To identify differentially expressed genes in response to SRBSDV infection, the numbers of clean tags for each gene were calculated, and then individual sets of reads were mapped back to the previously assembled transcript and counted as a proxy for gene expression. The differentially expressed transcripts between the two samples were identified using an algorithm developed by Audic et al [21]. The expressed transcripts were assigned into groups according to their functions, such as biological process (3315 sequences, Figure 6a, Table S5), cellular component (2965 sequences, Figure 6b, Table S5) and molecular function (3721 sequences, Figure 6c, Table S5), and the distribution of every ontology was shown in Figure 6. Totally, 58% of the differentially expressed genes were up-regulated in the viruliferous WBPH (Figure 7 and Figure 8A). The detected fold changes (log2 ratio) of gene expression ranged from −15 to +16, and more than 80% of the genes were up- or down-regulated between 1.0 to 5.0 fold (Figure 8B). Among the molecular function assignments, a high percentage of genes were assigned to cellular and metabolism process genes (35.6%), and 11.8% were related to biotic stimulus genes (Figure 6).

Figure 6. Distribution of the significantly up- and down-regulated transcripts in the subclasses of GO classification.

(A) Biological process. (B) Molecular function. (C) Cellular component.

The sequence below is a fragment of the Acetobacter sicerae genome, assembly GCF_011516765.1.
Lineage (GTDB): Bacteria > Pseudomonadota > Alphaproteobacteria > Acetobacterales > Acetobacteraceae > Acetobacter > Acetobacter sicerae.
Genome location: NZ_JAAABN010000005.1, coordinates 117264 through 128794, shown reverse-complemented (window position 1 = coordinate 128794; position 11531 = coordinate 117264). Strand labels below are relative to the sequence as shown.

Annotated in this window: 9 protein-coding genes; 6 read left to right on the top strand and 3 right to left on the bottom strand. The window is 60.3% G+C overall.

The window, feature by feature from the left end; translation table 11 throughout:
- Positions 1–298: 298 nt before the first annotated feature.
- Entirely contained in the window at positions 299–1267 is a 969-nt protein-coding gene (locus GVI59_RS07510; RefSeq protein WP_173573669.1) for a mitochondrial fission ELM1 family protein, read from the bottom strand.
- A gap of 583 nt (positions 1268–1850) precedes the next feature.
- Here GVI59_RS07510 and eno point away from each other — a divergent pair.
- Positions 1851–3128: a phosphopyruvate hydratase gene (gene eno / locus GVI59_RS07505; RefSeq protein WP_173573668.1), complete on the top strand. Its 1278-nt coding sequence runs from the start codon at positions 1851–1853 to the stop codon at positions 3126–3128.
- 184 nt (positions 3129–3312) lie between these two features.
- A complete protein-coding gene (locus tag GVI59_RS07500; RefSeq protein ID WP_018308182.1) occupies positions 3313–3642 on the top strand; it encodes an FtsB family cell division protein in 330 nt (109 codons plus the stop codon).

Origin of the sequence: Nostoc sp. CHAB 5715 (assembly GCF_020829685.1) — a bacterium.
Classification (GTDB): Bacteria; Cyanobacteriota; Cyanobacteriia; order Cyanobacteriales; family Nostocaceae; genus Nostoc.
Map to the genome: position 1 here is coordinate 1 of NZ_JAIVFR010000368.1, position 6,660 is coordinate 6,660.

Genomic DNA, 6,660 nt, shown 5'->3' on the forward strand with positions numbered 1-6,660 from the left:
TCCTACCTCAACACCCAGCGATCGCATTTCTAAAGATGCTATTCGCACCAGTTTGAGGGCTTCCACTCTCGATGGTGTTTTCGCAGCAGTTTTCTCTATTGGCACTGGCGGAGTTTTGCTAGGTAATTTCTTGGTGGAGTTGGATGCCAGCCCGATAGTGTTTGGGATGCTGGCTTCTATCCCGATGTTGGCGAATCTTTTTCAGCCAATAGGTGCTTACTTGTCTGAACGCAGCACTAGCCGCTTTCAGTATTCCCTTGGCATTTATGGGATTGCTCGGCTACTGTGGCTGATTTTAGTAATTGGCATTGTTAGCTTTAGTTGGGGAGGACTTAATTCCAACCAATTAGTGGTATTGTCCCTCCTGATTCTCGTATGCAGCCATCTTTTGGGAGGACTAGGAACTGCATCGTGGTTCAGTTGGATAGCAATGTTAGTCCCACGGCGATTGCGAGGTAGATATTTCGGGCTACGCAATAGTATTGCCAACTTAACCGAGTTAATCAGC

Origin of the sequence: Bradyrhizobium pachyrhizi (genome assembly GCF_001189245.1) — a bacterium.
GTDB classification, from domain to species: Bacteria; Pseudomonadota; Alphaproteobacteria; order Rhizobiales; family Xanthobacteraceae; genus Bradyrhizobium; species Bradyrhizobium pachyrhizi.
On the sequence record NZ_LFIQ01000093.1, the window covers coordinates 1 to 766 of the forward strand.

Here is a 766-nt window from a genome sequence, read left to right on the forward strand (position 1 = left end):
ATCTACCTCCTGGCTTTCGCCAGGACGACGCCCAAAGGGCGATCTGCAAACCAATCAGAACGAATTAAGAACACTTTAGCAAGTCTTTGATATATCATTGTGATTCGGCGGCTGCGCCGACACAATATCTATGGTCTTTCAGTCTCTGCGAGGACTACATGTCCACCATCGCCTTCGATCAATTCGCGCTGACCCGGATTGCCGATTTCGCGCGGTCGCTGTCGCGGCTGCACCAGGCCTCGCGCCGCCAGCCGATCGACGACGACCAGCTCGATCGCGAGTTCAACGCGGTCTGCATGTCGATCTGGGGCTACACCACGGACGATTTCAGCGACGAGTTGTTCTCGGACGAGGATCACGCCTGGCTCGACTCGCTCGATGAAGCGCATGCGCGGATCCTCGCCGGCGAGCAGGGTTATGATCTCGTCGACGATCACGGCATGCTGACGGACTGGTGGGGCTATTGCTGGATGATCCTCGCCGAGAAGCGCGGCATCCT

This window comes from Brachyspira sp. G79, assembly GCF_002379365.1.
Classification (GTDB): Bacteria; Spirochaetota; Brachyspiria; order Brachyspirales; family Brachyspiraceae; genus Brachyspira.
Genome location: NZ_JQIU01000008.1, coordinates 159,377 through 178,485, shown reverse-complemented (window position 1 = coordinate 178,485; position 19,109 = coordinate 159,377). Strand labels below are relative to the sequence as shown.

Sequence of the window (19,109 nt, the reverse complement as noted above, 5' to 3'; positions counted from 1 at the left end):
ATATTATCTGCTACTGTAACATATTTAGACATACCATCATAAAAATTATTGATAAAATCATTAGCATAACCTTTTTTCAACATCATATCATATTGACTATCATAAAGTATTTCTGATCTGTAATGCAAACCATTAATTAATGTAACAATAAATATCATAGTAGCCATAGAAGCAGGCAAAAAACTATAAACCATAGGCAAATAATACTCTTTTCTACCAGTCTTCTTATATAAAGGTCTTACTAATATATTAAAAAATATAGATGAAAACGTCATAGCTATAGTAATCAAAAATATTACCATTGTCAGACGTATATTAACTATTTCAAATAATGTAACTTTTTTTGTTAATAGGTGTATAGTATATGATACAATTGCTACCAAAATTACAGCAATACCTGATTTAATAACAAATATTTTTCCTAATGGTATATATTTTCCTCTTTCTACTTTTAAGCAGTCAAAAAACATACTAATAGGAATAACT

Figure 7. The bitmap of differentially expressed genes.

The red and green points represent genes down-regulated and up-regulated genes in the viruliferous WBPH, respectively; the blue points represent genes that have no differences in regulation based on the criterion of FDR<0.001 and an absolute value of the log2 ratio >1.

Figure 8. Summary of differentially expressed genes between the two libraries.

(A) Summary of the percent of differentially expressed genes in the Southern rice black-streaked virus infected Sogatella furcifera. (B) Fold change distribution of differentially expressed genes.

To validate the digital gene expression (DGE) result, we compared the expression profiles of the non-viruliferous and viruliferous WBPH using qRT-PCR. We selected 42 unigenes randomly, 33 of which demonstrated a concordant direction of change for both DGE and qRT-PCR (Table S6). Of the selected unigenes, nine were inconsistent between DGE and qRT-PCR. This difference might be caused by a lower sensitivity of qRT-PCR than DGE, and read coverage may be uneven across the transcript length, owing to sequencing biases [22], [23]. Nevertheless, qRT-PCR analysis confirmed the direction of change detected by DGE analysis, indicating that our results are reliable.

Down-regulation of primary metabolism related genes